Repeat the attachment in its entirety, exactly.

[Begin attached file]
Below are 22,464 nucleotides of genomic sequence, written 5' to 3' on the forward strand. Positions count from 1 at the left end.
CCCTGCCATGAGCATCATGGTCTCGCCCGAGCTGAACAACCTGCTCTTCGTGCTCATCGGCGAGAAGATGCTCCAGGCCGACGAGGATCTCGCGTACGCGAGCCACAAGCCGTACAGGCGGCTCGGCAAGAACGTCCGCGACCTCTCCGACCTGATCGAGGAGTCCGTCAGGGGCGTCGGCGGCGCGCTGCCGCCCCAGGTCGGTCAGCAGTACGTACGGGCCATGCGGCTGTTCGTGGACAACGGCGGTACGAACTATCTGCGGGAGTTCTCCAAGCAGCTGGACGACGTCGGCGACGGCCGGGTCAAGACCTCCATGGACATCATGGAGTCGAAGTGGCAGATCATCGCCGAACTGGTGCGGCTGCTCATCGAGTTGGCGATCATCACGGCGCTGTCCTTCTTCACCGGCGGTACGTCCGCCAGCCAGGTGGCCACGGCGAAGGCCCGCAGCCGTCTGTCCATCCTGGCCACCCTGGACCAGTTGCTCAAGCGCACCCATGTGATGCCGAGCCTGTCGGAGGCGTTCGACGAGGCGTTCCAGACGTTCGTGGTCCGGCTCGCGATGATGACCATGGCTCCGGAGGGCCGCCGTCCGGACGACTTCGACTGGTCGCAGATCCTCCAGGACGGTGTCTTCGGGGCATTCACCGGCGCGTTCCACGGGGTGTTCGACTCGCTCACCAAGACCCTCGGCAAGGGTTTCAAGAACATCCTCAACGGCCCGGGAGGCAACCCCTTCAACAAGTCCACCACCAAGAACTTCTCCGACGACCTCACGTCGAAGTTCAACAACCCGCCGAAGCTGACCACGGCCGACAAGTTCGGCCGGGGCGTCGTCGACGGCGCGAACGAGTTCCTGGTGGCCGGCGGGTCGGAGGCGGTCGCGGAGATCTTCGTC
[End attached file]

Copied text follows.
Below are 22,464 nucleotides of genomic sequence, written 5' to 3' on the forward strand. Positions count from 1 at the left end.
CCCTGCCATGAGCATCATGGTCTCGCCCGAGCTGAACAACCTGCTCTTCGTGCTCATCGGCGAGAAGATGCTCCAGGCCGACGAGGATCTCGCGTACGCGAGCCACAAGCCGTACAGGCGGCTCGGCAAGAACGTCCGCGACCTCTCCGACCTGATCGAGGAGTCCGTCAGGGGCGTCGGCGGCGCGCTGCCGCCCCAGGTCGGTCAGCAGTACGTACGGGCCATGCGGCTGTTCGTGGACAACGGCGGTACGAACTATCTGCGGGAGTTCTCCAAGCAGCTGGACGACGTCGGCGACGGCCGGGTCAAGACCTCCATGGACATCATGGAGTCGAAGTGGCAGATCATCGCCGAACTGGTGCGGCTGCTCATCGAGTTGGCGATCATCACGGCGCTGTCCTTCTTCACCGGCGGTACGTCCGCCAGCCAGGTGGCCACGGCGAAGGCCCGCAGCCGTCTGTCCATCCTGGCCACCCTGGACCAGTTGCTCAAGCGCACCCATGTGATGCCGAGCCTGTCGGAGGCGTTCGACGAGGCGTTCCAGACGTTCGTGGTCCGGCTCGCGATGATGACCATGGCTCCGGAGGGCCGCCGTCCGGACGACTTCGACTGGTCGCAGATCCTCCAGGACGGTGTCTTCGGGGCATTCACCGGCGCGTTCCACGGGGTGTTCGACTCGCTCACCAAGACCCTCGGCAAGGGTTTCAAGAACATCCTCAACGGCCCGGGAGGCAACCCCTTCAACAAGTCCACCACCAAGAACTTCTCCGACGACCTCACGTCGAAGTTCAACAACCCGCCGAAGCTGACCACGGCCGACAAGTTCGGCCGGGGCGTCGTCGACGGCGCGAACGAGTTCCTGGTGGCCGGCGGGTCGGAGGCGGTCGCGGAGATCTTCGTC